Mountaineering: Part I
It had been raining all day, and now at higher elevation the rain had turned to snow. My already seventy pound pack felt like it had gain another ten pounds from all the water it had absorbed, and it seemed to get heavier at every step. Our team of eight had hiked about three miles at this point, darkness was setting in quickly and camp needed to be set up yet. We reached a flat clearing and decided to start setting up camp. We were about a thousand feet away from the lake which was our desired destination but building shelter and getting dry had taken first priority. I dropped my pack, grabbed my head lamp and a shovel and started to look for a good place to build a shelter. We found a spot in a little group of trees and started digging in the deep fresh powder. Each time I moved, I could feel the moisture now slowly seeping through my jacket, making all my layers damp and cold. I was completely miserable. I could start to feel a negative attitude creep in, I fought it. The shelter was built and eight of us crawled into a crammed and cold tarp shelter. We set up stoves inside, trying to generate some warmth. We had also added a mega-mid onto the shelter which was now leaking water onto us. I sat there, staring at the stove flame, trying not to move and touch my wet outer layers with my skin. It was up to me to decide how to respond to the situation and determine my attitude.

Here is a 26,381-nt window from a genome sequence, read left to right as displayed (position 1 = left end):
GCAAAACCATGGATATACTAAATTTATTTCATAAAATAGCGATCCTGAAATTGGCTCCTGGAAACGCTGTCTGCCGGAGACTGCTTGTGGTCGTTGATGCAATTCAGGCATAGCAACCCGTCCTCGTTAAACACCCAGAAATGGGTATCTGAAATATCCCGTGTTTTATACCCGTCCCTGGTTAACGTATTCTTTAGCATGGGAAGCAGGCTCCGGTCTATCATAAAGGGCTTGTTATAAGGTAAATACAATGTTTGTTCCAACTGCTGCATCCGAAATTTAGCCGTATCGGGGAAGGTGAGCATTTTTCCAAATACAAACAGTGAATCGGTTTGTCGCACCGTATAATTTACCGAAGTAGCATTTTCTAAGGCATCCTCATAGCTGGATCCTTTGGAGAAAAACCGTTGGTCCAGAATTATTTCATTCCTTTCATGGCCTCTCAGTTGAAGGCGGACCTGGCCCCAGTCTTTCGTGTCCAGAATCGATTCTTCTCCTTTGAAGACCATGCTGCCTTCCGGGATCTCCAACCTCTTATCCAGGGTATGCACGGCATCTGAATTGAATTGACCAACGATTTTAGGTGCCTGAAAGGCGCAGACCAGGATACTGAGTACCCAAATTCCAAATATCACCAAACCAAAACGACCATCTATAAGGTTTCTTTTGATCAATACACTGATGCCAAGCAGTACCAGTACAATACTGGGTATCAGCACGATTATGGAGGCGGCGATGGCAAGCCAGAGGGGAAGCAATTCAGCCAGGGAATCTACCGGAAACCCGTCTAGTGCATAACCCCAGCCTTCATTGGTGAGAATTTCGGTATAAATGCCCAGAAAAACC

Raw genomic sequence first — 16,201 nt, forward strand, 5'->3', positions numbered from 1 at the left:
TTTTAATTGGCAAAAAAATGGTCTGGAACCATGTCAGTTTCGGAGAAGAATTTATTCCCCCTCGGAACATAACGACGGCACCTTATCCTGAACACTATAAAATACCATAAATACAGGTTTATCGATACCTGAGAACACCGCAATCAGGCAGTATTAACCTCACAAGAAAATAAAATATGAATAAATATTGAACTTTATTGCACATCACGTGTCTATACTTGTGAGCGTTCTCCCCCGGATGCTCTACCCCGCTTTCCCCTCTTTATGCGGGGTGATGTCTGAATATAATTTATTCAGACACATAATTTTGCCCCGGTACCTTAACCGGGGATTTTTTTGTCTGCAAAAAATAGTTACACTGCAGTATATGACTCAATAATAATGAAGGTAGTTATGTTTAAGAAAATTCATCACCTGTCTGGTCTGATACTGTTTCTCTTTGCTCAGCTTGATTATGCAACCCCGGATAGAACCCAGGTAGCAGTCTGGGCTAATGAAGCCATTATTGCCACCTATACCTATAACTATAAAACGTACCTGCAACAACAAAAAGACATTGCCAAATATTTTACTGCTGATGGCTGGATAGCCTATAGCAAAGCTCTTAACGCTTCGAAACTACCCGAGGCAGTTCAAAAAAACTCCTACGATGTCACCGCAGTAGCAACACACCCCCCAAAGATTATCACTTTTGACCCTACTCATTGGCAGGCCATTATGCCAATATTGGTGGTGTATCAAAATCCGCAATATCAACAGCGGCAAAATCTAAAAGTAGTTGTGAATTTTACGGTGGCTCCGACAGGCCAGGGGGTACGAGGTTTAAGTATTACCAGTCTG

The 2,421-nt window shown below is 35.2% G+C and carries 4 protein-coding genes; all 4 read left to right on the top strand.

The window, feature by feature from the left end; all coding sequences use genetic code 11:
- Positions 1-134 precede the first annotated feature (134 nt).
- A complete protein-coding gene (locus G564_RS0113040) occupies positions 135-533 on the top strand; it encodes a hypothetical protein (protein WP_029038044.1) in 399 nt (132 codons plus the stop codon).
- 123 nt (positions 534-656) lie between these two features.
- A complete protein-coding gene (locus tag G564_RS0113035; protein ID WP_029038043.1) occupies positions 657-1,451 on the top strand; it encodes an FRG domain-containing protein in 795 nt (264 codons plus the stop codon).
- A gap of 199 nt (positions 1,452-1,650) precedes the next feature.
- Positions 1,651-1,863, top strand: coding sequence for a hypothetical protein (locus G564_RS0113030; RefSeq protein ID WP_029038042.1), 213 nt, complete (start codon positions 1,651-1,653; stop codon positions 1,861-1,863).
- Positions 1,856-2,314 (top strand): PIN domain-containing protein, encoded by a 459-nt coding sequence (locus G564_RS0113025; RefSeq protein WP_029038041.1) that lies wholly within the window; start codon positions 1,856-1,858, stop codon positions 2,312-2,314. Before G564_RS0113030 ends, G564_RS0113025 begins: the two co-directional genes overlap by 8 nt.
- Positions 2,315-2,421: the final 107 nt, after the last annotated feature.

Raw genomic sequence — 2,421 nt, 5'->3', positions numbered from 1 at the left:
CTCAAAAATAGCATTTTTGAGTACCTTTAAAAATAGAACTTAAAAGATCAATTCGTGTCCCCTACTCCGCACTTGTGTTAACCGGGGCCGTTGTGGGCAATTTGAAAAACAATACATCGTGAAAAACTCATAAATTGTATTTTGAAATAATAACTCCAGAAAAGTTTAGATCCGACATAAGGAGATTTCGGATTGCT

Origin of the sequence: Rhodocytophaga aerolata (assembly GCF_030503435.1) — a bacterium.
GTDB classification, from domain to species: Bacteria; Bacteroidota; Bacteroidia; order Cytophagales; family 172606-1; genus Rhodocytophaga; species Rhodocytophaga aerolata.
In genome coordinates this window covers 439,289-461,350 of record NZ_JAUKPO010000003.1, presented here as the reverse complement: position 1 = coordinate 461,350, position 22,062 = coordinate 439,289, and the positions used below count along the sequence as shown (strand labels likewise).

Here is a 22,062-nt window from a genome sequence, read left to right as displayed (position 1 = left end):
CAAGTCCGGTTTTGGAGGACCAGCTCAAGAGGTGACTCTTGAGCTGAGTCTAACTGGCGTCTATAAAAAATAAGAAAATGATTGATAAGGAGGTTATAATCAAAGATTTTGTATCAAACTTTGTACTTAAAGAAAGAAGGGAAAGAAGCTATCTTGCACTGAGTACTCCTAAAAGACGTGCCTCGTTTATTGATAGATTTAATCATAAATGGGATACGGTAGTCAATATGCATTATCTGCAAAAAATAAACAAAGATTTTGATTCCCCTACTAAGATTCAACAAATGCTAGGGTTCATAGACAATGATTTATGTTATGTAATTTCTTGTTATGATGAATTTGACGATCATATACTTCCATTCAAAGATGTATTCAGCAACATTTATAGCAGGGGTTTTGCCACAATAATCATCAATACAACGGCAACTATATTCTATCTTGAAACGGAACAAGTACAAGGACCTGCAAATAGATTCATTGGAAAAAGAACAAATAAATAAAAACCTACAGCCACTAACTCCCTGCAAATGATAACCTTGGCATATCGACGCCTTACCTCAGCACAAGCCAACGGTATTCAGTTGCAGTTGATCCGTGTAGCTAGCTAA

It was the best trip I have ever been on.
To be continued…
Frank is finishing his first year with the Explore program, and he plans to return next year as an Explore intern! Frank is from Picture Butte, is the oldest of seven kids, loves kayaking, and enjoys a good cold glass of milk.